Our world deems the busiest people to be the most successful. We look at the lives of those who work more than the average person and admire their fortitude and drive. We compare our own lives to those who seem to work more, have more, and do more with their time and wish we could have the resolve to be more like them. As a result of society’s epidemic of busyness, our spiritual lives are suffering.
The Bible gives us a clear depiction of the life of a busy person and the life of a person who made time to sit and experience God. Luke 10:38-42 says,
Now as they went on their way, Jesus entered a village. And a woman named Martha welcomed him into her house. And she had a sister called Mary, who sat at the Lord’s feet and listened to his teaching. But Martha was distracted with much serving. And she went up to him and said, “Lord, do you not care that my sister has left me to serve alone? Tell her then to help me.” But the Lord answered her, “Martha, Martha, you are anxious and troubled about many things, but one thing is necessary. Mary has chosen the good portion, which will not be taken away from her.”
Jesus’ response in the last two sentences strikes me to the core. Jesus says, “Martha, Martha, you are anxious and troubled about many things, but one thing is necessary. Mary has chosen the good portion, which will not be taken away from her.” The good portion in Jesus’ eyes was to sit and listen to him, an idea that contradicts most of what we value in our culture. We value those who fill their time with service and action. But that’s not what Jesus valued. Jesus valued Mary, who spent her time sitting at his feet. Jesus valued Mary’s willingness to make time to be with him. And we don’t just find this teaching in this one instance either! Psalm 127:2 says, “It is in vain that you rise up early and go late to rest, eating the bread of anxious toil; for he gives to his beloved sleep.” Psalm 37:7 says, “Be still before the Lord and wait patiently for him; fret not yourself over the one who prospers in his way, over the man who carries out evil devices!” Clearly there is a principle of rest and making space for God that spans across the entirety of Scripture.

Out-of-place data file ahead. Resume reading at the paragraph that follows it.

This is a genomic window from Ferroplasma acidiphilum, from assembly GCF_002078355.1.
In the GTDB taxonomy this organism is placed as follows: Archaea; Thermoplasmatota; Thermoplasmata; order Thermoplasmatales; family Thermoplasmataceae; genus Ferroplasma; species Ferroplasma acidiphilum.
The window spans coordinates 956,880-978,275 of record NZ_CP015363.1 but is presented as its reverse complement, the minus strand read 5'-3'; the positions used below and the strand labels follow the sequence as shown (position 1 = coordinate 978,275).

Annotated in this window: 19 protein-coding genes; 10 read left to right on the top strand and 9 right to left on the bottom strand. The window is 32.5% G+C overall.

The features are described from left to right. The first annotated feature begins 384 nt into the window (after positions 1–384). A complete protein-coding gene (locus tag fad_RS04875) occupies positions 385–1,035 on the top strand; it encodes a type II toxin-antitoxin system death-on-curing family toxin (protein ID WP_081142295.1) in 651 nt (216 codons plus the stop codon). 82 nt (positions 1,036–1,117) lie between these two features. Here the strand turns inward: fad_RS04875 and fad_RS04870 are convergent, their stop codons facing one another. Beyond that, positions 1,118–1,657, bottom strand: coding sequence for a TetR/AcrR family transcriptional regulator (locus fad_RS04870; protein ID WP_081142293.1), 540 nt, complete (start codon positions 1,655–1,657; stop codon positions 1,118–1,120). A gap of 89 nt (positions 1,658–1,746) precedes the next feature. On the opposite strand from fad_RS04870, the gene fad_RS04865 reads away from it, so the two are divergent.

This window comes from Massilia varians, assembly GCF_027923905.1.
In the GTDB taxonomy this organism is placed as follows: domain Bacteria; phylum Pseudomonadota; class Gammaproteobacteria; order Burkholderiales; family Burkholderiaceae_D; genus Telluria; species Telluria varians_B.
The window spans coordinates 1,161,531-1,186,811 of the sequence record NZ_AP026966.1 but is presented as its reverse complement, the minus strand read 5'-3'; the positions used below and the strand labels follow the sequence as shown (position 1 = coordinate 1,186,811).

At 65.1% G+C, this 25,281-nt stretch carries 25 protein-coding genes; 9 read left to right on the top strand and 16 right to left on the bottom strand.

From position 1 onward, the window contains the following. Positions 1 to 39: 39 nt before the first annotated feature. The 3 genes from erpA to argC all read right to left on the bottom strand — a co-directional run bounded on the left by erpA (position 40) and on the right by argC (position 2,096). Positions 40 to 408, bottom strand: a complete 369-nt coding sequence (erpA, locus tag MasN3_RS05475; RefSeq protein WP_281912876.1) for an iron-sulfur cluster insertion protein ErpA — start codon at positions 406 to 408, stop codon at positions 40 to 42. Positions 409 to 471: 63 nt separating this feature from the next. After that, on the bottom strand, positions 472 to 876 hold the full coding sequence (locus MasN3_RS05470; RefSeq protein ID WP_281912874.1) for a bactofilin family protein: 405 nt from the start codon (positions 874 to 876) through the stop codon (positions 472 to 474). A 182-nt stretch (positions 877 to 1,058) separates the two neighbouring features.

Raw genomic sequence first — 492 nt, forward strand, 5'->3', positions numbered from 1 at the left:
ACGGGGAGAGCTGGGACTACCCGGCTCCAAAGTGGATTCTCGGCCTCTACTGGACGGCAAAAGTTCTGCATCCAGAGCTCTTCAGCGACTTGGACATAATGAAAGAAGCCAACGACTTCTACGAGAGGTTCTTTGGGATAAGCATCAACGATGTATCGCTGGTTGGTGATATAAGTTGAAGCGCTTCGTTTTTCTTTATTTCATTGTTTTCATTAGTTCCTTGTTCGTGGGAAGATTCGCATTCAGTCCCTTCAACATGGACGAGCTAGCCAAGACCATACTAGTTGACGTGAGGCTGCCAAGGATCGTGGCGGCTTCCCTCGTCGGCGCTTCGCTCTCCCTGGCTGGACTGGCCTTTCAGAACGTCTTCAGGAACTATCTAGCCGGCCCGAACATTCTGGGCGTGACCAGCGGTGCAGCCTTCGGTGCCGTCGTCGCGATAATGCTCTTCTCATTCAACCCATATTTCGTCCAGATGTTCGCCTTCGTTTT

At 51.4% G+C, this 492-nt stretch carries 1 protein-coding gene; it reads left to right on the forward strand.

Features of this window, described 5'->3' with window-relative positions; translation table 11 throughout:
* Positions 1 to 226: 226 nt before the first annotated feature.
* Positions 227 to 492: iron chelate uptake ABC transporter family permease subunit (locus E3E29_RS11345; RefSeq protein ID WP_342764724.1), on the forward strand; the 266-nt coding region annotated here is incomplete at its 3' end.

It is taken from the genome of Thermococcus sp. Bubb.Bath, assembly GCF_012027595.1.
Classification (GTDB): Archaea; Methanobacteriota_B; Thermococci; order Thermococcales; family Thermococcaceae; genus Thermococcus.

So, how can we respond to God’s word today? What does this principle of making time to spend with God mean for us? First, we have to choose to value God’s word over the opinion of man. Martha was angry with Mary. Martha must have felt that Mary was lazy and selfish the way many of us would. But Scripture is clear that Martha was wrong. Will you value God’s opinion over man’s? Will you choose to rest in God’s presence when the world is knocking at your door, telling you to get busy?
Second, we have to re-evaluate what we call success. Busyness and monetary gain aren’t the definition of success in God’s eyes. Working tirelessly, even for his kingdom, isn’t the same as working with God. We have to make room in our lives to experience God and his promises. God can’t bring you peace and a deeper revelation of his love if you don’t make time to encounter him. Martha proved this concept. She was in the very presence of the living God and only experienced anxiety and frustration. You have to make time to sit at the feet of Jesus with no agenda. Simply being with God is foundational to living the Christian life. Isaiah 30:15 says, “For thus said the Lord God, the Holy One of Israel, ‘In returning and rest you shall be saved; in quietness and in trust shall be your strength.’ But you were unwilling.” You must be willing to rest. You have to make time for God’s presence. He’s waiting right now to restore you and fill you with peace. He has a perfect plan to satisfy the longings of your heart. Wait on God today. Wait for the leading of his Holy Spirit. Receive the love and affection God is longing to give, and let it be the fuel that spurs you toward good works today.